“(Fire) wasn’t a domain I’d worked in before, so that’s why I joined FireGen,” she says.

Gladis joined soon after to work with Trefny on the research team. Their research focuses on investigating workforce demographics in wildland firefighting crews and ways to include the voices of less represented groups in that space. Her focus at UO was around labor organization and environmentalism.

Wildland firefighting is a topic that’s particularly close to home for her, as someone whose partner works in the field. “It just really takes a toll physically, mentally, and financially for those folks,” she says. “It is very hard to unionize in that industry. (The system is) just kind of set up in such a way that makes it very difficult to break out of those inequities.” 

participants in a basketball hoop contest react to a basket
The Oregon Wildfire Resilience Hoopathon raised $8,000 during a one-day event in November. University of Oregon students and others participated, with the proceeds going to FireGeneration Collaborative, the Wagon Burners, and the Oregon Conservation Corps. 

Since FireGeneration’s inception, the team has made major strides in research, working on land and policy advocacy.  

One of the earliest goals of FireGeneration was to support the appointment of Reed to the Northwest Forest Plan Federal Advisory Committee. The committee makes recommendations to manage forests across indigenous land.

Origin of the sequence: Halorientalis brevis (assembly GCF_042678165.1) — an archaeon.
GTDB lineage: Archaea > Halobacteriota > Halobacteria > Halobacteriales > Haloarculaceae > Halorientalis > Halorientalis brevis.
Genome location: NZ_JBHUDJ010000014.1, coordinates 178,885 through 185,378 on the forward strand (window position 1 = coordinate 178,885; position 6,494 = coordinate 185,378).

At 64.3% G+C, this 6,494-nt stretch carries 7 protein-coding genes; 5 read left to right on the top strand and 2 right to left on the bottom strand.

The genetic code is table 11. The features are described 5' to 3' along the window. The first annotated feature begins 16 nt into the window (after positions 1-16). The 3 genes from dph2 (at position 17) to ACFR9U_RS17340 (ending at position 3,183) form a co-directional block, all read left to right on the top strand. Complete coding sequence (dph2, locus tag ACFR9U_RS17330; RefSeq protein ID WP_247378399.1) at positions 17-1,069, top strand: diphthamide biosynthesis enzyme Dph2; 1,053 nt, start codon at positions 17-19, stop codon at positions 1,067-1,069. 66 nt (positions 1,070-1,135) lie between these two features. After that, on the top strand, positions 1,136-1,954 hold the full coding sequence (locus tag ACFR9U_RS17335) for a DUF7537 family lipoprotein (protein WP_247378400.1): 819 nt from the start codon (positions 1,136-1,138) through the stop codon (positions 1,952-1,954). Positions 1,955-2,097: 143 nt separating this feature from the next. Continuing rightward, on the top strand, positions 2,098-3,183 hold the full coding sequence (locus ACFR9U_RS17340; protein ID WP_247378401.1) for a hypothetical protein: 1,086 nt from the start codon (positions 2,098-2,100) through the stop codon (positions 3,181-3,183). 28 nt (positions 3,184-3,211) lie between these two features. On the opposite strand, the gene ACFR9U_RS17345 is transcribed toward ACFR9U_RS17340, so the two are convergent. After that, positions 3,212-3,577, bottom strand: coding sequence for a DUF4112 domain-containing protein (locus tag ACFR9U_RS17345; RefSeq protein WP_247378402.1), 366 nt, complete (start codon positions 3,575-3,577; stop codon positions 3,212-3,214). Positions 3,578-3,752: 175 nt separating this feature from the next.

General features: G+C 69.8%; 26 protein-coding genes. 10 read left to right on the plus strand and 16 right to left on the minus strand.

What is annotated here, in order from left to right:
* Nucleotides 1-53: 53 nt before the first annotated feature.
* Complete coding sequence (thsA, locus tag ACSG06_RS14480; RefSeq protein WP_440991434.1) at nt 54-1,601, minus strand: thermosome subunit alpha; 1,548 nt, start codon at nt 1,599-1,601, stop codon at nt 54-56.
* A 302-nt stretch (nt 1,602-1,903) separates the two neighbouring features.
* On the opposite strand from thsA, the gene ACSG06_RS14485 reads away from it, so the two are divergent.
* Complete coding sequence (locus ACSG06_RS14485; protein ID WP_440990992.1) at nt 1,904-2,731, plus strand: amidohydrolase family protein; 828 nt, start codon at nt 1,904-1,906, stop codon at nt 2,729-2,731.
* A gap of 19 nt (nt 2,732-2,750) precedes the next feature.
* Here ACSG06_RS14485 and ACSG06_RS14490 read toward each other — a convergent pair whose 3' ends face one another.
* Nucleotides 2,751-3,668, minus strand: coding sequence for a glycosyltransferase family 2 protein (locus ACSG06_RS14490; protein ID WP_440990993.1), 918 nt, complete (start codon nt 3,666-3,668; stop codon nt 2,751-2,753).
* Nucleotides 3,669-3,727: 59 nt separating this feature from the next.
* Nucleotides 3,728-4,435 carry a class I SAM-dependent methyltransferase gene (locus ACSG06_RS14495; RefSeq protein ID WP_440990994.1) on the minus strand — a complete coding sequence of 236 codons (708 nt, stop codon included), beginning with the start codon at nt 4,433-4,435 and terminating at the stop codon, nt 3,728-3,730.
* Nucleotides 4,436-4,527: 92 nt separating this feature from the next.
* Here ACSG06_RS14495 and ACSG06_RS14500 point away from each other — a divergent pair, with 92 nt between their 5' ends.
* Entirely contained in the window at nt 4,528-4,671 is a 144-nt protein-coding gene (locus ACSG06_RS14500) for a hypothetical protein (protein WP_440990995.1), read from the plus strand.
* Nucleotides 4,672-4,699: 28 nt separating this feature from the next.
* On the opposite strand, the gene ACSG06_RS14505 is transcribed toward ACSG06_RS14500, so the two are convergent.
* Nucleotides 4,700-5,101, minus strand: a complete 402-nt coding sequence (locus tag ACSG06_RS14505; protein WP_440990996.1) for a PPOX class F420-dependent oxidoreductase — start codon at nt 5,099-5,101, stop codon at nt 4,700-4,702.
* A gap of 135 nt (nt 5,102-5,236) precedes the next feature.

Members have also traveled to Washington, D.C. to meet with leaders of the U.S. Forest Service and the U.S. Department of Interior to uplift the voices of young adults in the decision-making process of environmental initiatives. 

Meanwhile, FireGeneration’s partners continue to actively prevent wildfire risks by conducting pile burns, a process in which extra vegetation is gathered and lit on fire to reduce fuel levels on the land. 

Free-throws for the cause

The Hoopathon took place on Nov. 19 at UO’s McArthur Court. Teams of students huddled with one another to shoot as many free throws as possible. Each successful shot resulted in a donation to an organization working to prevent wildfires.  

“The amount of love and inspiration and excitement you feel from bringing all of those people together is enough to make you keep going and wanting to keep doing the work,” says Stacklie-Vogt. “It’s a place that makes me feel good, where I feel sustained, like I can keep making a positive impact.”The event gave participants a chance to have fun and brainstorm how to develop a relationship with fire that is a positive one.

Gladis described it as a way for “bringing people together, having friendly competition, and pointing people’s attention towards this important cause.”

She said she hopes to see it grow and turn into an annual event to mark the end of fire season.

As Trefny approaches his graduation this spring, he plans to continue his leadership at FireGeneration and establish a stronger local presence in communities most impacted by fire.  

“We are here for the long fight,” Trefny says.